General Motors Organizational Changes Term Paper

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General Motors

Organizational change

Changes at General Motors: The New GM

Changes at General Motors: The New GM

'as GM goes, so goes the nation.' This famous statement by the president of General Motors in 1953 has become an iconic cliche of American history. However, its meaning has changed over the years, with the changing fortunes of America. During the 1950s, the prosperity of GM and the ubiquity of American cars across the globe were seen to epitomize American manufacturing success. Today, GM has been forced to adopt a far leaner business model, and has had to weather considerable negative publicity generated by its need to be 'bailed out' by the federal government in the wake of the 2008 credit crisis. "For most of the 20th century, General Motors was the biggest company in the most important industry in the world. It not only led in automotive innovations, but helped define the new breed of massive, bureaucratic multinational corporations that shaped the post-war economy" (GM company information, 2011, the New York Times).

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GM's bureaucratic inflexibility, however, was to become GM's undoing. "GM's culture shows little tolerance for dissent, little appetite for making hard decisions and an insularity that has made it seem sometimes 'tone deaf' to broader societal concerns such as the environment," stated Rob Klienbaum, a former GM executive and consultant (Some say GM needs shake up of corporate culture, 2009, the Washington Times). Rather than create more fuel-efficient vehicles in the wake of pending stricter environmental legislation, GM lobbied against such restrictions; rather than creating new models that kept pace with new consumer demographics, GM simply released 'more of the same,' relying upon outdated styles and marketing.

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Furthermore, during its boom times, GM negotiated generous wages, benefits, and pensions with the UAW, the United Auto Worker's union. This became a financial 'drag' upon the company as profits declined. GM's wages were supposed to draw the best and brightest employees to the company, but soon it found itself paying workers to merely 'show up.' This was because during prolonged negotiations with the UAW in 1990, GM created a program that "paid workers even when plants were not running, forcing it to build cars and trucks it could not sell without big incentives" (GM company information, 2011, the New York Times). GM's labor contracts kept it mired in the past, in an America where there was little competition in the auto industry beyond the big Detroit three -- in an America no longer existed.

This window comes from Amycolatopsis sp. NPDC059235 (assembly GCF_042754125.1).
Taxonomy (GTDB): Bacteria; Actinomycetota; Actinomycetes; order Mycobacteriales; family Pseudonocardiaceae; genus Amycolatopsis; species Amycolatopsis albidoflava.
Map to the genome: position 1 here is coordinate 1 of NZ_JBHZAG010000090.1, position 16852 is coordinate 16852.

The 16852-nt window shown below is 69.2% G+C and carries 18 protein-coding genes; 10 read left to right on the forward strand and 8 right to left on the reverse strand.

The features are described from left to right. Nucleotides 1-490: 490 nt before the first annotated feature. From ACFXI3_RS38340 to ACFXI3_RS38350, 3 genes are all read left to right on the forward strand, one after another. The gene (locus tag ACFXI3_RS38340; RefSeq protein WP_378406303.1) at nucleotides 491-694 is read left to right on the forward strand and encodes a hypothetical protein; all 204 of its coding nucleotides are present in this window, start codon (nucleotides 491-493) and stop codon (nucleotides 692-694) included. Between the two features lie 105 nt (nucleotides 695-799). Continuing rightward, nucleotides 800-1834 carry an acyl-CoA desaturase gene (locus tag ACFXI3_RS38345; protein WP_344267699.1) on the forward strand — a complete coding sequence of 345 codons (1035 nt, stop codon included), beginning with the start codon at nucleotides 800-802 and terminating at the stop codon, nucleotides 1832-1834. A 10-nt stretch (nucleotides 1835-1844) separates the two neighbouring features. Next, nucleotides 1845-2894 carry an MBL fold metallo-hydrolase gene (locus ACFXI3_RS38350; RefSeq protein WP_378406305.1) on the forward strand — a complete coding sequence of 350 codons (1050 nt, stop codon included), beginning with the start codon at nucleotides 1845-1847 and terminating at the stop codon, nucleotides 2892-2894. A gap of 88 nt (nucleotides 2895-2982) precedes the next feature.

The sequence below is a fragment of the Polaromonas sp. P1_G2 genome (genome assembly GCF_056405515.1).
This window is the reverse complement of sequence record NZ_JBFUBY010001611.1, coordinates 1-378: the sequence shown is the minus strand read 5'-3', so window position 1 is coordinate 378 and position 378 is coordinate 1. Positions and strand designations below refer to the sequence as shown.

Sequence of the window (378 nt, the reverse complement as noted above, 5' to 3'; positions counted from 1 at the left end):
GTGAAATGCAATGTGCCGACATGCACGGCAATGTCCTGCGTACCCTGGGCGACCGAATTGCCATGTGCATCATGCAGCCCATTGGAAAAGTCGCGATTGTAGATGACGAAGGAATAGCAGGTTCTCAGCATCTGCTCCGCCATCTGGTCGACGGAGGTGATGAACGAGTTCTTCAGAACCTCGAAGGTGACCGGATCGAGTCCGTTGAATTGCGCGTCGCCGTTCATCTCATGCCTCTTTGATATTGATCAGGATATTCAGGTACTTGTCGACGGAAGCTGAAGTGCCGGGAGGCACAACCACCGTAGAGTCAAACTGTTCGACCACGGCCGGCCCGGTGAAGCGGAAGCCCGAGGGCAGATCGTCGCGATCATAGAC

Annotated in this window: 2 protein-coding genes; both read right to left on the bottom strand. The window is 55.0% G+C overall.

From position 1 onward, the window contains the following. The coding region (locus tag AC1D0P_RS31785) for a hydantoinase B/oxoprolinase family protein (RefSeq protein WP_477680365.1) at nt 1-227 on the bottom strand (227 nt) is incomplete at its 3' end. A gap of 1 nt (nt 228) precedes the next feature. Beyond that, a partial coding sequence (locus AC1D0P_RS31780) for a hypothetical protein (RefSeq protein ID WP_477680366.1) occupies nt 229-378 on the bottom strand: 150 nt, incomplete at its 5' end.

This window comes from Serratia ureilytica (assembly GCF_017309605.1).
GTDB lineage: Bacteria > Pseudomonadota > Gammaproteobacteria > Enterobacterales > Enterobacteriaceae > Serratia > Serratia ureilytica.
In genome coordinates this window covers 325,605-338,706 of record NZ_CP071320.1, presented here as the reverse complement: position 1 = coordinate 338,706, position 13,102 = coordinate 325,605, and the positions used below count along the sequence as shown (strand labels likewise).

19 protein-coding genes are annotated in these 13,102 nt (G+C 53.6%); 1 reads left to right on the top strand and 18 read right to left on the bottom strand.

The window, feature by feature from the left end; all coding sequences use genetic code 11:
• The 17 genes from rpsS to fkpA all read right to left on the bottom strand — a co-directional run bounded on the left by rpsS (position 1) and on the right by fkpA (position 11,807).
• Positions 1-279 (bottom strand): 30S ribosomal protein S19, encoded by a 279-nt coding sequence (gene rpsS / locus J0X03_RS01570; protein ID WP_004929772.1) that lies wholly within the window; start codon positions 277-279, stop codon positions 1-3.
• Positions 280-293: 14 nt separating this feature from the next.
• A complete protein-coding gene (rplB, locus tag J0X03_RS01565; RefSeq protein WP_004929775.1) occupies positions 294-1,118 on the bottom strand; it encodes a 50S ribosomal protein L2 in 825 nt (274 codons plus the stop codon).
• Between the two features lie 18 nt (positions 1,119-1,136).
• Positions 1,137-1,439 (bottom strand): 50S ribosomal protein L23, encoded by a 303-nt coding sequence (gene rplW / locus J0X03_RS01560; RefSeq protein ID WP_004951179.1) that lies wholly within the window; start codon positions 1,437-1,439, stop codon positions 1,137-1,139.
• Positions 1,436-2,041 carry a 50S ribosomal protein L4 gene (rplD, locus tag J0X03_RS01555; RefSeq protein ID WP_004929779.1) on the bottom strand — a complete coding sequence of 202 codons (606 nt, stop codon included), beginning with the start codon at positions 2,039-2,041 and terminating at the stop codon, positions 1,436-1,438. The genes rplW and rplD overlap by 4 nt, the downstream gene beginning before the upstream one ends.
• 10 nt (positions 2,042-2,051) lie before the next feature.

Problems: Pre-bailout

GM's failure to innovate was noted as early as the 1960s during its heyday. "Its glory days continued to the 1960s, when it owned half of the United States car and truck market -- its share peaked at 51% in 1962 amid suggestions that it should be broken up under antitrust laws. But then GM began a long and slow process of undermining itself" (GM company information, 2011, the New York Times). When longtime industry critic Ralph Nader published a 1965 book entitled Unsafe at Any Speed, questioning the safety of many of GM's vehicles, such as the Chevy Corsair, rather than attempting to institute better safety controls, GM began a campaign of harassment and intimidation against Nader. This eventually cumulated in a court case, Nader v. General Motors. When gas prices began to escalate in the 1970s, companies known for producing smaller vehicles like Toyota began to muscle their way into the marketplace. GM did not focus on producing smaller vehicles. Rather, it fought environmental legislation that it viewed as hostile to its focus upon larger vehicles such as trucks.

During the 1990s and early 21st century, Toyota intensified its focus upon developing smaller and more fuel-efficient vehicles. When it introduced the Prius, Toyota began to reap the benefits of its investment in the research and development of hybrid vehicles. However, ever since the collapse of oil prices in the 1980s, GM kept its focus steady upon large SUVs. While the foreign carmakers offered smaller vehicles in addition to their truck lines, GM began to supersize almost all of its iconic brands, including the Hummer, a kind of army vehicle designed for suburban driving.